By Juliet Barker
Waged virtually six centuries in the past, the conflict of Agincourt nonetheless captivates. it's the vintage underdog tale, and generations have questioned how the English--outmanned through the French six to one--could have succeeded so bravely and brilliantly. Drawing on quite a lot of resources, Juliet Barker paints a gripping narrative of the October 1415 conflict among the outnumbered English archers and the seriously armored French knights. Populated with chivalrous heroes, dastardly spies, and a ferocious and impressive king, AGINCOURT is as earthshaking as its subject--and confirms Juliet Barker's prestige as either a historian and a storyteller of the 1st rank.
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Additional resources for Agincourt: Henry V and the Battle That Made England
Responding creatively to wrenching change, they worked to increase village autonomy and advance their own interests. When pressed to supply laborers, for instance, they often delayed, limited the numbers of workers, and helped conceal those who fled. In particularly egregious instances of unfair treatment, they used the Portuguese legal system to seek redress and, in some cases, abandoned the colonial villages with their people. Such actions bespoke a significant degree of independence despite the exigencies of colonial rule in the Brazilian north.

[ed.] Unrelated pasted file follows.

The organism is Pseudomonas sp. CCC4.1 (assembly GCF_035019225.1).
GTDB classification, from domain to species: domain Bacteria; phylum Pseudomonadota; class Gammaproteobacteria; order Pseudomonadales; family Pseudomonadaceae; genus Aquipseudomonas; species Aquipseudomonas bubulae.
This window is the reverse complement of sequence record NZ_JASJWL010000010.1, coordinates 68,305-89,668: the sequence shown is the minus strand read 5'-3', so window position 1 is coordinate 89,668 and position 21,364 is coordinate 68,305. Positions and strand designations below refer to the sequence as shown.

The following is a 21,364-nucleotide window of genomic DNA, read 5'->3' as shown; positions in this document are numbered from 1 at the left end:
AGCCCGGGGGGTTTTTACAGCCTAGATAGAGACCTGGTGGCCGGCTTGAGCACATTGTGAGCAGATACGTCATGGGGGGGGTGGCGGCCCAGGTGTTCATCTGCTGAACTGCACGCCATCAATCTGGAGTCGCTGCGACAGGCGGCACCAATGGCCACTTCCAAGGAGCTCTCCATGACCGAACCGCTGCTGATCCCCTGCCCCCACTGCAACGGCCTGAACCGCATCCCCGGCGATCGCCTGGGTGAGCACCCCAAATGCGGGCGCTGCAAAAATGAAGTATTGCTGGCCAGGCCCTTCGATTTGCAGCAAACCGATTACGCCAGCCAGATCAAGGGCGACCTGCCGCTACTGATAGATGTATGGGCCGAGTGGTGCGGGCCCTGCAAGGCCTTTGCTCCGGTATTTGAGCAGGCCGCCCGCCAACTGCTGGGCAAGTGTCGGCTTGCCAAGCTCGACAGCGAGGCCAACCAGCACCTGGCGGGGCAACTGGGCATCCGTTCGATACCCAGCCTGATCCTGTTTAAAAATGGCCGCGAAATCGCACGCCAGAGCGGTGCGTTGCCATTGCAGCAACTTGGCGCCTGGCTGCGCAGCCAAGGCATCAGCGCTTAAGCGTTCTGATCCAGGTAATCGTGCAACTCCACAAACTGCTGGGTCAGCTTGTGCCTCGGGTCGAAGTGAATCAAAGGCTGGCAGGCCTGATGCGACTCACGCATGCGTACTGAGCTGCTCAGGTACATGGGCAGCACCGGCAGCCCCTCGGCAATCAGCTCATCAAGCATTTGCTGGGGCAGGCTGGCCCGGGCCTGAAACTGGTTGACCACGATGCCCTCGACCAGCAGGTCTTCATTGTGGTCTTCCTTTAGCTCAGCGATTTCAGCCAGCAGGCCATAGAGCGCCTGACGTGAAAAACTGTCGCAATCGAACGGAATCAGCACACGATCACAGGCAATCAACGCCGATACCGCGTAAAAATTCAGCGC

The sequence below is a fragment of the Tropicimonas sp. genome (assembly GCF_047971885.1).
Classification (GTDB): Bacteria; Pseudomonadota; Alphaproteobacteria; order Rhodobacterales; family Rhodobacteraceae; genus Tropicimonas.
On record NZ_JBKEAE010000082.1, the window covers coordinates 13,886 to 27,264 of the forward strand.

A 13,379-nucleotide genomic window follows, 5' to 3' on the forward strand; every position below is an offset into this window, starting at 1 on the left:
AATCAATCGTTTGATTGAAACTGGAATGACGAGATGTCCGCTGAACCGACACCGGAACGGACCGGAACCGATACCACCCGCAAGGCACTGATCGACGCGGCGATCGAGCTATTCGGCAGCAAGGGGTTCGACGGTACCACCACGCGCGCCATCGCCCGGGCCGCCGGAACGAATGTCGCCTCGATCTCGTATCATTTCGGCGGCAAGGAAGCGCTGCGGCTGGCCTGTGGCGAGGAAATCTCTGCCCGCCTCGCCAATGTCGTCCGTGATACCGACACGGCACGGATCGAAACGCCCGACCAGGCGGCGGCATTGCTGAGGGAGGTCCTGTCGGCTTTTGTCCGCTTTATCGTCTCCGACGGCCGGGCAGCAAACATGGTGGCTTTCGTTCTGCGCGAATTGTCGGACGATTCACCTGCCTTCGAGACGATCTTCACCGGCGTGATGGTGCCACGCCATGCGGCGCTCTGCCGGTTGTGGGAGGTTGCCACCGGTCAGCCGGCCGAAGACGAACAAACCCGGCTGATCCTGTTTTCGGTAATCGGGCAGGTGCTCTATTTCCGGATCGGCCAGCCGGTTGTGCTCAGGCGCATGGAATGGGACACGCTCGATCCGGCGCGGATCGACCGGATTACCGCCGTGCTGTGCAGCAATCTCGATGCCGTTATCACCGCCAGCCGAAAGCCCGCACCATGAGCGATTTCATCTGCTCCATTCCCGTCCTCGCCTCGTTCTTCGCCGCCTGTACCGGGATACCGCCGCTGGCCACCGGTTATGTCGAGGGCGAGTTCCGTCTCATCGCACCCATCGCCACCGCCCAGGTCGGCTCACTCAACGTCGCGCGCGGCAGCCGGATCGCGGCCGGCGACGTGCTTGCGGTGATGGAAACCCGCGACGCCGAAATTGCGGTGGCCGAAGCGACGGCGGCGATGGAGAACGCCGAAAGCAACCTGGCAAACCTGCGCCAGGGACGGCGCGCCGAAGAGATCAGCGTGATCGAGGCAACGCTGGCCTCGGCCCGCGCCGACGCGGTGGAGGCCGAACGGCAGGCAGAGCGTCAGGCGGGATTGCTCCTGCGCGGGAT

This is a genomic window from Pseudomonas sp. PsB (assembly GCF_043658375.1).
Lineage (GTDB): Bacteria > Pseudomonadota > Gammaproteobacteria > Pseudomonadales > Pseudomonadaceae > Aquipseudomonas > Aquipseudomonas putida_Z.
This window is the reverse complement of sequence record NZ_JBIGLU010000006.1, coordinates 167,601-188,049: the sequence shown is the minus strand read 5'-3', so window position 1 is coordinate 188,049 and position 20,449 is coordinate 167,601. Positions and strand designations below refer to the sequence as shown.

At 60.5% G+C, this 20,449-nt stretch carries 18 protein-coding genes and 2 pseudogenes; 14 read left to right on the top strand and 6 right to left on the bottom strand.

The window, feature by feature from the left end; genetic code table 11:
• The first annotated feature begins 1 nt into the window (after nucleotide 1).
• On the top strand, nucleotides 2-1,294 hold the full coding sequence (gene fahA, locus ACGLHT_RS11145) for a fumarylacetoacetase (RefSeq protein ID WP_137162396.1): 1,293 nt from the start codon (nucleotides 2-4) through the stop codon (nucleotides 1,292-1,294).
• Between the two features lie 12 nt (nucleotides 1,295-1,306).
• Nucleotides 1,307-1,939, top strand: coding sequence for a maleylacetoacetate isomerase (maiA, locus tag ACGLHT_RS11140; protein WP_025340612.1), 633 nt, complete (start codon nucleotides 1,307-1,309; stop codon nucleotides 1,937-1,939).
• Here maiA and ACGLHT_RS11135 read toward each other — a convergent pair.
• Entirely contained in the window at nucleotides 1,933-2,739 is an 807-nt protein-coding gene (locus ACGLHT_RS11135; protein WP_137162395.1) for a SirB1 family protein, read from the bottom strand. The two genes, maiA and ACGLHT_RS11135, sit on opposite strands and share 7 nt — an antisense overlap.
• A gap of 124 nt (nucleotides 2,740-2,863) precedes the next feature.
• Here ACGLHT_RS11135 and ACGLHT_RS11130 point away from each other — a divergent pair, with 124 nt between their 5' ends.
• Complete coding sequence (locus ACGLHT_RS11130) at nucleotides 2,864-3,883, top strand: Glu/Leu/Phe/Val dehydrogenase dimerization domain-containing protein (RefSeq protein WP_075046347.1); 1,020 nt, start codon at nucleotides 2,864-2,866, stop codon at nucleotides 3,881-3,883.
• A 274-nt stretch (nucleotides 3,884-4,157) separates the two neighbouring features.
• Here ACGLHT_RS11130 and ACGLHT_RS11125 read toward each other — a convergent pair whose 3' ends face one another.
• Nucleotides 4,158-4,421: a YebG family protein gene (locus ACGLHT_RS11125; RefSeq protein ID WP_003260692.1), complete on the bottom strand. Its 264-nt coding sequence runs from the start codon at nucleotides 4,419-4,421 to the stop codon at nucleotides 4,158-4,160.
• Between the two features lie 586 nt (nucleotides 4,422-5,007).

For João III, the king of Portugal, the spreading of Christianity was the stated justification for colonizing Brazil, and hence these six Jesuits had crossed the Atlantic Ocean with his first governor appointed to rule over Brazil, Tomé de Sousa (1549–1553). A Portuguese settlement, Vila Velha, already existed right inside the entrance to the bay, and it was here that the first Jesuits, the governor, and many others stepped ashore. All around the bay and up and down the coast lay traditional indigenous villages.
13 While Jesuit missionaries were willing to incorporate indigenous music, instruments, and dancing, they insisted that certain other customs be abandoned in the Indian villages where they worked. At the top of their list was ritual cannibalism. Nóbrega referred to cannibalism as “the most abominable” custom that existed among the Tupi peoples of Brazil; he saw it as connected to their practice of war, which he saw as motivated by hatred of enemies and the desire for revenge. 16 Unlike the Portuguese colonists who often turned a blind eye to the cannibalism ceremonies in the Indian villages, the Jesuits refused to accept them and sought to persuade Indians to willingly end the practice.